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  Geotimes - July 2007 - Geologic Column
GEOLOGIC COLUMN

The Magic in Dirt
Lisa A. Rossbacher and Dallas D. Rhodes


Lisa A. Rossbacher

El Santuario de Chimayó in New Mexico was built in 1816 upon the site where a cross is said to be buried. The soil of the cross’ shrine is believed to have healing powers.

Geologists know that there is magic in dirt. Weathered rocks and minerals mixed with variable amounts of organic matter are among the most valuable substances on the planet: Soil, water and sunlight are the sources of our food and are essential for our health. But in some places, soil nurtures the spirit as well as the body.

One of these places is Chimayó, a village nestled in the Sangre de Cristo Mountains of New Mexico. This is one of the Southwest’s oldest Spanish communities: Ancestors of current residents introduced weaving skills to the area about the same time the first English families arrived at Jamestown four centuries ago.

According to local legend, on the evening of Good Friday in 1810, a local holy man, Don Bernardo Abeyta, saw a light coming from a terrace of the Santa Cruz River. He dug into the soil to find the source of the light and discovered a wooden crucifix. Don Abeyta collected his neighbors in the village and brought them to the site. The villagers reported their finding to Father Sebastian Alvarez, Santa Cruz’s local priest, and brought him back to Chimayó. Father Sebastian picked up the crucifix and led a procession to the church in Santa Cruz, where the discovery was enshrined on the main altar.

The next morning, the cross had disappeared. It was later found in its original location in Chimayó. Another procession brought it back to Santa Cruz, only to have it reappear again by the river. After a third failed attempt to relocate the cross, everyone concluded that it was meant to stay in Chimayó. So, Don Abeyta built a chapel, El Santuario de Chimayó, on the spot where the cross was discovered and where it remains today. The exact location of the discovery is marked by a sign that says “El Posito,” which some have translated as “the pit” or “the well.”

If you don’t like that story, here’s another version. A Guatemalan priest from the town of Esquípulas came to Chimayó with a group of settlers, bringing with him a large crucifix. He was killed by the natives and buried along the Santa Cruz River. When the river flooded in 1810, the priest’s remains and his crucifix were exposed as dirt eroded from the bank. Some of the older residents recognized the priest, and his crucifix came to be called “Our Lord of Esquípulas.” A few years later, Don Abeyta asked Father Sebastian for permission to build a church on the site.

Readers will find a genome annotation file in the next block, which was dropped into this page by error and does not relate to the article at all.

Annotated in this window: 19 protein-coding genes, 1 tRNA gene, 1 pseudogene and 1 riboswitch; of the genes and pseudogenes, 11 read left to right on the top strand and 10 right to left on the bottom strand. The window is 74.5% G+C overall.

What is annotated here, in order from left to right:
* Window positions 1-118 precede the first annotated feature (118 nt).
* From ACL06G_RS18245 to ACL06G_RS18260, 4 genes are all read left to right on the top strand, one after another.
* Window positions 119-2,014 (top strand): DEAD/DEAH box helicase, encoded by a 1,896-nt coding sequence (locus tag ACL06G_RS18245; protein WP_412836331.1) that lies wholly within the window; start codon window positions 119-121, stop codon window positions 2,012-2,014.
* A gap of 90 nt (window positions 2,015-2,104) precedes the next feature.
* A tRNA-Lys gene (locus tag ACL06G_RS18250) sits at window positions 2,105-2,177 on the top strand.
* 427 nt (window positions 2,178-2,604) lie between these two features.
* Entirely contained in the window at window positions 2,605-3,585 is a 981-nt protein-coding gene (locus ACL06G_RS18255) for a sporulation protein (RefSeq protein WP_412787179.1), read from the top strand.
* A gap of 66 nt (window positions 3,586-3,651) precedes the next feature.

Older histories identify Chimayó as a place that was sacred to the Tewa Indians long before the Guatemalans or Spaniards arrived in the Sangre de Cristo Mountains. A spring located on the site where the cross was later found is said to have healing powers.

Pick the version you like best.

But in all the stories, for reasons that are lost to history, the mystical power of the shrine at Chimayó is in the dirt rather than the cross. The dirt from El Posito is considered by some to have healing powers. This fine-grained, sandy, red and tan clay is mixed with water, and then the mud is eaten or rubbed on the skin. Dozens of abandoned crutches, baby shoes and eye patches line a small room adjacent to the pit. Incredibly, although everyone is encouraged to take a sample, El Posito never empties. Sometimes the pit has a trowel in it. On other days, it contains just a plastic spoon. A number of local shops sell special containers for the dirt.

A sign on the wall of El Santuario de Chimayó says:

Please
This earth is blessed
Do not play in it
Thank you

Most of the nearly 300,000 people who visit the shrine each year collect a sample of its soil.

Before the cross was discovered in Chimayó, native peoples and then the Spanish came to this area because the soil, if not necessarily magic, was fertile, and the nearby Santa Cruz River provided water for irrigation. The Tewa learned to cultivate the soil and plant crops. The chiles that are now grown in abundance near Chimayó ripen to a deep red in the autumn and are a major ingredient in some of the region’s cuisine.

Before the Spanish brought their stories, the Tewa had their own tales that helped make sense of the world around them. The character of Coyote the Trickster appears in many Native American cultures, sometimes as the creator, sometimes as a source of trouble, but always with a moral. One story tells of how Coyote taught the people to harvest and preserve chile peppers so that the warm summer sun could burn again in the cold, dark winter.

Coyote obviously knew about the magic of soil and water — and peppers. Mystical places acquire layers of explanation. Believe whichever layer you wish — or all of them.


Rossbacher is the president of Southern Polytechnic State University in Marietta, Ga., and Rhodes is the chair of the Department of Geology and Geography at Georgia Southern University in Statesboro, Ga.

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